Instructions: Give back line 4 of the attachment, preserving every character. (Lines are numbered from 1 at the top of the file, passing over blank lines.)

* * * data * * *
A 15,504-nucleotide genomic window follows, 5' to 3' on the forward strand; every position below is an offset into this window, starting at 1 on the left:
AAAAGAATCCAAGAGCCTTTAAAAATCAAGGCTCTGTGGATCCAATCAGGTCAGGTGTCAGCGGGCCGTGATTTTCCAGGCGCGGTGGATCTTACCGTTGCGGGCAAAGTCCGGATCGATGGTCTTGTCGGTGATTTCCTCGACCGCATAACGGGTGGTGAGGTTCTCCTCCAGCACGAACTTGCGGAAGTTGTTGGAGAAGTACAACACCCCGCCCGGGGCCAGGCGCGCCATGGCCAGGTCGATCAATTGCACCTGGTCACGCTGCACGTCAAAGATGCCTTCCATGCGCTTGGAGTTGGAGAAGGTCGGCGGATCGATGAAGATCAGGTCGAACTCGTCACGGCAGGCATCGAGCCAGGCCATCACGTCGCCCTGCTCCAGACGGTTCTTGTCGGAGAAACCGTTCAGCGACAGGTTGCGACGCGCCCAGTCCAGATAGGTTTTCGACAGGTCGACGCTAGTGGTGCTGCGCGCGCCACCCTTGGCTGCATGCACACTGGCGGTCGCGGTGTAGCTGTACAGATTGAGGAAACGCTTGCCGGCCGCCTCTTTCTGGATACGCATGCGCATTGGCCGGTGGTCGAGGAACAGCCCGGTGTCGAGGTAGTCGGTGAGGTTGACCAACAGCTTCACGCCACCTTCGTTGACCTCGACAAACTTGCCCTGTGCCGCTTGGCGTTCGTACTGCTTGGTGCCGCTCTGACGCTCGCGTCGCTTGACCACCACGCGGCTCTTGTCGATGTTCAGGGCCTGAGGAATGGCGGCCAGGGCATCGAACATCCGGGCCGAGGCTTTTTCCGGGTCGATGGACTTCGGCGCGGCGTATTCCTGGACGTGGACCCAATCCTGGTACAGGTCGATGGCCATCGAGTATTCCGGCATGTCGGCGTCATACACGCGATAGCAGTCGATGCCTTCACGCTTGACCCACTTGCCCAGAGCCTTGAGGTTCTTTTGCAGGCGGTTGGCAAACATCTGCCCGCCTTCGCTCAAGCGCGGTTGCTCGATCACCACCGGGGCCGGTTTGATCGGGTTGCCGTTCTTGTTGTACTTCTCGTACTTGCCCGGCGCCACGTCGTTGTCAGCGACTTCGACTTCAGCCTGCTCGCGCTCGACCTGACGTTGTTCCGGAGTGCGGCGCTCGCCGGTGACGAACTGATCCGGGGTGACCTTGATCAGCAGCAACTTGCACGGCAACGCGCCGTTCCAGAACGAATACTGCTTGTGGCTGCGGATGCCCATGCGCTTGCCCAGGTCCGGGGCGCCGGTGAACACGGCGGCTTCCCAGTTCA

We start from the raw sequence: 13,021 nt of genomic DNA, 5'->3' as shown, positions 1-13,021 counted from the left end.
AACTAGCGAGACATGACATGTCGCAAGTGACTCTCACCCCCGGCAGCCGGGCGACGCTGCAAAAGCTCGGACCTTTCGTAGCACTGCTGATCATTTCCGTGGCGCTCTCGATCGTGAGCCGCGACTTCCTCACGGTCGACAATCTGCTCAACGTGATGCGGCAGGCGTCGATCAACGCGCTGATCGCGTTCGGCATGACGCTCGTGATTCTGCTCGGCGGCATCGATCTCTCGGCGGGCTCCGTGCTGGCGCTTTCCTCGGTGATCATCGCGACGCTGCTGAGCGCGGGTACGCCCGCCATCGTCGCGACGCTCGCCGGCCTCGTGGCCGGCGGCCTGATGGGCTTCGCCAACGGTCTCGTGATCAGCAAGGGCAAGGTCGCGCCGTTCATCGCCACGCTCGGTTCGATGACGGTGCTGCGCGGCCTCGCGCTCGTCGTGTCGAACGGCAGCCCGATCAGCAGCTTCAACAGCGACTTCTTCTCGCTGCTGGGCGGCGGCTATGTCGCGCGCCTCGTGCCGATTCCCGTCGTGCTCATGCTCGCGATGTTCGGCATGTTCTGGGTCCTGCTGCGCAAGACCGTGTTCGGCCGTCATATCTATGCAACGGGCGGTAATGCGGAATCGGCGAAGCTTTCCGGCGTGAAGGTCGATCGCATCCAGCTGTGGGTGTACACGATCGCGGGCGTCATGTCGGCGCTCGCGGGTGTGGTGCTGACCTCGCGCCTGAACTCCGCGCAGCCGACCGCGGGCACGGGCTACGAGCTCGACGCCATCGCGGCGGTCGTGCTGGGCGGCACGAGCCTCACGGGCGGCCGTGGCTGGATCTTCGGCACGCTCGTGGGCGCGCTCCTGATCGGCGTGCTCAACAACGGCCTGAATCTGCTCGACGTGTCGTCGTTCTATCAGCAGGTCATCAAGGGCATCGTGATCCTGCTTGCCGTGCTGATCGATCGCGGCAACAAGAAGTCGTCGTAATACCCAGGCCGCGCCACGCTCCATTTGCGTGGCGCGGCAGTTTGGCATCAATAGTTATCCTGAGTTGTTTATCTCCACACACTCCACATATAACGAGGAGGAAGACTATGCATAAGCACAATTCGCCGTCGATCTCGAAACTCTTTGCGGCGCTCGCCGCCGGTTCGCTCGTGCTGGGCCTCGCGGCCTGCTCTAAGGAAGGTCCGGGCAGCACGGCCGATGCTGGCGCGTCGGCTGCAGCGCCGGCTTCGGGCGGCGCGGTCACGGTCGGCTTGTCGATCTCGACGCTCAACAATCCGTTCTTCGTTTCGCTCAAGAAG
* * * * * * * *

AACTAGCGAGACATGACATGTCGCAAGTGACTCTCACCCCCGGCAGCCGGGCGACGCTGCAAAAGCTCGGACCTTTCGTAGCACTGCTGATCATTTCCGTGGCGCTCTCGATCGTGAGCCGCGACTTCCTCACGGTCGACAATCTGCTCAACGTGATGCGGCAGGCGTCGATCAACGCGCTGATCGCGTTCGGCATGACGCTCGTGATTCTGCTCGGCGGCATCGATCTCTCGGCGGGCTCCGTGCTGGCGCTTTCCTCGGTGATCATCGCGACGCTGCTGAGCGCGGGTACGCCCGCCATCGTCGCGACGCTCGCCGGCCTCGTGGCCGGCGGCCTGATGGGCTTCGCCAACGGTCTCGTGATCAGCAAGGGCAAGGTCGCGCCGTTCATCGCCACGCTCGGTTCGATGACGGTGCTGCGCGGCCTCGCGCTCGTCGTGTCGAACGGCAGCCCGATCAGCAGCTTCAACAGCGACTTCTTCTCGCTGCTGGGCGGCGGCTATGTCGCGCGCCTCGTGCCGATTCCCGTCGTGCTCATGCTCGCGATGTTCGGCATGTTCTGGGTCCTGCTGCGCAAGACCGTGTTCGGCCGTCATATCTATGCAACGGGCGGTAATGCGGAATCGGCGAAGCTTTCCGGCGTGAAGGTCGATCGCATCCAGCTGTGGGTGTACACGATCGCGGGCGTCATGTCGGCGCTCGCGGGTGTGGTGCTGACCTCGCGCCTGAACTCCGCGCAGCCGACCGCGGGCACGGGCTACGAGCTCGACGCCATCGCGGCGGTCGTGCTGGGCGGCACGAGCCTCACGGGCGGCCGTGGCTGGATCTTCGGCACGCTCGTGGGCGCGCTCCTGATCGGCGTGCTCAACAACGGCCTGAATCTGCTCGACGTGTCGTCGTTCTATCAGCAGGTCATCAAGGGCATCGTGATCCTGCTTGCCGTGCTGATCGATCGCGGCAACAAGAAGTCGTCGTAATACCCAGGCCGCGCCACGCTCCATTTGCGTGGCGCGGCAGTTTGGCATCAATAGTTATCCTGAGTTGTTTATCTCCACACACTCCACATATAACGAGGAGGAAGACTATGCATAAGCACAATTCGCCGTCGATCTCGAAACTCTTTGCGGCGCTCGCCGCCGGTTCGCTCGTGCTGGGCCTCGCGGCCTGCTCTAAGGAAGGTCCGGGCAGCACGGCCGATGCTGGCGCGTCGGCTGCAGCGCCGGCTTCGGGCGGCGCGGTCACGGTCGGCTTGTCGATCTCGACGCTCAACAATCCGTTCTTCGTTTCGCTCAAGAAG